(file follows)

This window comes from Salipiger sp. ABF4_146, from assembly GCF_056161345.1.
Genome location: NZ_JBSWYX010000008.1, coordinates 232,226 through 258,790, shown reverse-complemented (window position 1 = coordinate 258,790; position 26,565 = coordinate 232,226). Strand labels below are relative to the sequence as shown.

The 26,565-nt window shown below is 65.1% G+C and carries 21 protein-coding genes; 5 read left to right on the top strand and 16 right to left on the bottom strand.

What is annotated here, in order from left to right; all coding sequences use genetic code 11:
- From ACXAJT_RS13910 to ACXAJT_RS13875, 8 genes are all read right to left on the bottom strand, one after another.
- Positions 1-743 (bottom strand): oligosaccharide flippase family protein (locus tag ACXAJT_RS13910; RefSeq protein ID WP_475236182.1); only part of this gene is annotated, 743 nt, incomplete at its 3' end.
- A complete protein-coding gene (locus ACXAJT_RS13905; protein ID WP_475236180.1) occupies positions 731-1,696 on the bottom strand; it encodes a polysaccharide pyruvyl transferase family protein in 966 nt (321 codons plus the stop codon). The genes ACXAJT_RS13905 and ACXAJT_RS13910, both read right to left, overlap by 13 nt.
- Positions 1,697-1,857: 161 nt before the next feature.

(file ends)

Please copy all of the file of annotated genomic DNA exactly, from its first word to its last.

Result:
This window comes from Salipiger sp. ABF4_146, from assembly GCF_056161345.1.
Genome location: NZ_JBSWYX010000008.1, coordinates 232,226 through 258,790, shown reverse-complemented (window position 1 = coordinate 258,790; position 26,565 = coordinate 232,226). Strand labels below are relative to the sequence as shown.

The 26,565-nt window shown below is 65.1% G+C and carries 21 protein-coding genes; 5 read left to right on the top strand and 16 right to left on the bottom strand.

What is annotated here, in order from left to right; all coding sequences use genetic code 11:
- From ACXAJT_RS13910 to ACXAJT_RS13875, 8 genes are all read right to left on the bottom strand, one after another.
- Positions 1-743 (bottom strand): oligosaccharide flippase family protein (locus tag ACXAJT_RS13910; RefSeq protein ID WP_475236182.1); only part of this gene is annotated, 743 nt, incomplete at its 3' end.
- A complete protein-coding gene (locus ACXAJT_RS13905; protein ID WP_475236180.1) occupies positions 731-1,696 on the bottom strand; it encodes a polysaccharide pyruvyl transferase family protein in 966 nt (321 codons plus the stop codon). The genes ACXAJT_RS13905 and ACXAJT_RS13910, both read right to left, overlap by 13 nt.
- Positions 1,697-1,857: 161 nt before the next feature.